The 10 Best Portable Ice Makers
This wiki has been updated 25 times since it was first published in February of 2015. Nothing brings a gathering to a grinding halt like running out of ice. All of a sudden, you can't make any more frozen margaritas, piña coladas, or daiquiris, or chill any sodas and iced tea. However, with one of these portable ice makers, your party or business event will run like a well-oiled machine for as long as you want it to. When users buy our independently chosen editorial recommendations, we may earn commissions to help fund the Wiki. Skip to the best portable ice maker on Amazon.
November 30, 2019:
During this update, we had to remove a lot of previously recommended models due to longevity issues. For example, there were many complaints of the Think Gizmos TG22, Avalon Bay AB-ICE26S, and Ivation IVA-ICEM25WH dying in less than a year with just periodic use.
Another thing we noticed about our previous selection is that they all had pretty much the same ice-producing capabilities — 26 or 27 pounds in a 24-hour period. While this is probably more than enough for the average consumer, we realize that some people may have a need for more ice than that, especially those who often throw parties. To suit those individuals, we have included the Gladwell Countertop, NewAir ClearIce40,Costway 23346, and Northair HZB-18F/S, which make 50, 40, and 48 pounds, respectively.
Another thing we noticed about our previous selections is that nearly every one made opaque, bullet-shaped cubes with a hole in the center, usually in at least two different sizes. To ensure there was a cube type to meet every preference, we made sure to include models like the NewAir ClearIce40 and Northair HZB-18F/S, both of which makes clear, square cubes; and the Opal Nugget, which makes small chunks of ice like you might get from some commercial machines.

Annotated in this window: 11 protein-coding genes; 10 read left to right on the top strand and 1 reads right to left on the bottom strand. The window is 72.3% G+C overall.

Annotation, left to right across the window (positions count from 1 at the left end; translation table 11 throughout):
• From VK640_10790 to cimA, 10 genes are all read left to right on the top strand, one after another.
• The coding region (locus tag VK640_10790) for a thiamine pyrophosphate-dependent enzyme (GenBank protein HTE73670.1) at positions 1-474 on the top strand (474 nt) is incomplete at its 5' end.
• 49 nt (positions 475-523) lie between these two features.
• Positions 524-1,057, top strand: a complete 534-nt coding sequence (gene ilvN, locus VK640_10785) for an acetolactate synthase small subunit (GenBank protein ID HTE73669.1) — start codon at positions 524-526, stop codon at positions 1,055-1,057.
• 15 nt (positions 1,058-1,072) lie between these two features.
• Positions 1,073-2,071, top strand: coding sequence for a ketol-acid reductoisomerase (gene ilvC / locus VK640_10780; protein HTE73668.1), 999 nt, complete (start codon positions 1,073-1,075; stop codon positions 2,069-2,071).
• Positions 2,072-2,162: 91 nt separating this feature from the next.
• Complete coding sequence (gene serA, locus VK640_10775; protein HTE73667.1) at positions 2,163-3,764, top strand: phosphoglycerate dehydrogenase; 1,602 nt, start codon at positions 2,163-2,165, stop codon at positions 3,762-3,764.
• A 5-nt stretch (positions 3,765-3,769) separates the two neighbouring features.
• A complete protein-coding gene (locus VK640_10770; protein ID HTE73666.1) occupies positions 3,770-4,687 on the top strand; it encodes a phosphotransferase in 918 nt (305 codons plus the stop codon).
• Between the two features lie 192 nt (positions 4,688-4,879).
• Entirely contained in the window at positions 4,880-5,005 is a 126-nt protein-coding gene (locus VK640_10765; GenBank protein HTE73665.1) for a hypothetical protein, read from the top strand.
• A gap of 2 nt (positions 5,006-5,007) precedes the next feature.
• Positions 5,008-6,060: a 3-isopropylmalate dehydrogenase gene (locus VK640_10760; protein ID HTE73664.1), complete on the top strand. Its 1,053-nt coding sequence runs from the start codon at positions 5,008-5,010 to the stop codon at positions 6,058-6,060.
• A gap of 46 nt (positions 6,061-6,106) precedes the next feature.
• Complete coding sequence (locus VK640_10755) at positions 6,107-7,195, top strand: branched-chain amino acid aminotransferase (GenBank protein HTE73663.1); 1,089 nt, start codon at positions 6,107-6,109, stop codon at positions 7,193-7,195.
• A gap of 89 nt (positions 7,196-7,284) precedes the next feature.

Simplicity On Your Counter Top
Otherwise, the ice will melt and then recycle back into the reservoir to make more ice.
All you have to do is fill the designated reservoir with water, plug in the machine, and turn it on.
A portable ice maker is a machine that contains an independent ice generator that will form and freeze ice cubes.
While large, commercial ice makers often require a connection to a water line, a portable ice maker simply needs to have water deposited into its reservoir. The portable ice maker only needs to be plugged in to operate, and it will even keep the ice frozen for a certain period of time before you transfer it to a drink, cooler, or freezer.
The portable ice maker is a variation of the standard ice maker that can be found inside some home freezers or industrial-sized machines. When someone refers to an "ice machine," however, they generally mean a stand alone appliance intended specifically for making ice.
Your average portable ice maker has to be small enough to fit on a counter top. They are the smallest ice makers that you can purchase on the market, and they produce ice faster than the average ice maker built into a home refrigerator. Most produce their first batch of ice within an average of ten minutes.
All you have to do is fill the designated reservoir with water, plug in the machine, and turn it on. The water pumps into a tub that has metal pegs equipped with a heating and cooling system. The cooling system causes the water to freeze around the rings, and the heating system warms up just enough to cause the ice to drop off from the rings once the ice is fully formed in a bullet shape.
Unfortunately, they don't keep your ice frozen indefinitely, so you have to transfer the ice into your freezer, drink, or cooler once the bin is full. Otherwise, the ice will melt and then recycle back into the reservoir to make more ice.
The Portable Ice Maker Advantage